What’s annoying is that we don’t have new terms for these things, so they’re hard to express and talk about. Analysts are sort of coming up with the categories, some have great diagrams. But, because the chattering class (thought leaders) that determine words early on in technology cycles usually can’t get analyst reports, analysts have very little input into the discussion.
Basically, the words and concepts are now defined by Tweets. That’s probably…good?
Why is “PaaS” a forbidden word? I think there are three reasons, more or less in priority:
Sure, it’s great that kubernetes (seems to) have become the de facto
infrastructure design and runtime lifecycle definition. That is, it’s a standard way to package, configure, and run applications. This is a huge deal that we’ve sort of forgotten already - in that respect, kubernetes has finally become boring
! Historically, kubernetes came at a time when the idea PaaS was just figuring out the product/market fit for enterprises. Kubernetes became huge distraction from that: the vocal minority got very interested and that shifted “everyone”‘s interest to standardizing infrastructure instead of standardizing the appdev layer. Again: kubernetes is good! Just bad timing for PaaS developing as an idea and product in the market. This shift in interest spooked all the PaaS vendors who now had to focus on customer requests to do kubernetes stuff, most too late to ride the kubernetes wave of interest. Which lead to:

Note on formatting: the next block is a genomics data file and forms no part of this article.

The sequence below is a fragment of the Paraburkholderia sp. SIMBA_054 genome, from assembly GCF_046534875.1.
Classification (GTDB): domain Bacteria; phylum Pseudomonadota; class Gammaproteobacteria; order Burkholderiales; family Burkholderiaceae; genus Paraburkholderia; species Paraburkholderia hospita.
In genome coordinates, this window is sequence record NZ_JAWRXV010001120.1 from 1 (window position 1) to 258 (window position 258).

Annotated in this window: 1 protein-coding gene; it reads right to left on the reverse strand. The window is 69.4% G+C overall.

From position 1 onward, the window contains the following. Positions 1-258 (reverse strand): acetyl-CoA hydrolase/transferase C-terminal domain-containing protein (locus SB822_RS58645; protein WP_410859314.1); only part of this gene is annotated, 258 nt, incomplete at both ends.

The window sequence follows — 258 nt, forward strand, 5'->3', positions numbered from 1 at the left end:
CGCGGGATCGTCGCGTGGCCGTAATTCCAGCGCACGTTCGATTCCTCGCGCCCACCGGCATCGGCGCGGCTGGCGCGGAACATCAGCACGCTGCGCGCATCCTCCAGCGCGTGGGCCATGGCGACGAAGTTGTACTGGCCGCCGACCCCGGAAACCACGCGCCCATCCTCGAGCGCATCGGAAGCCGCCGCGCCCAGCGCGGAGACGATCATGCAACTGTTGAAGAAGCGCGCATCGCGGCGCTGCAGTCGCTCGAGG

(3) PaaS vendors didn’t “win.”
There have been several rounds of PaaS vendors, including Pivotal where I worked (now part of VMware, where I still work) and several other vendors built on Cloud Foundry. There were and are many successful users of Cloud Foundry PaaSes
. But for all sorts of reasons, these PaaSes never achieved wide enough use to “win.” Tyler Jewewll’s annual developer landscape
puts the PaaS marketize at $5.26bn, which seems large, but is actually not when compared to the estimate of $49bn for developer all stuff
in the landscape. And, you know, AWS made $62.2bn last year
. Since I work here, it’s best that I don’t speculate too much. (But, you can see some in the Tweets Matt Asay includes in a recent column
, as well as other people’s.) Brian Gracey always has good commentary, listen to his explanation
. Despite this notion, there are many large organizations that are running Cloud Foundry with happy developers. Brian also did some good analysis of the PaaS space back in 2015
. The burger he came up with is still basically the same for the “we don’t talk about PaaS” stack, except there is only kubernetes at the bottom and it’s not labeled PaaS: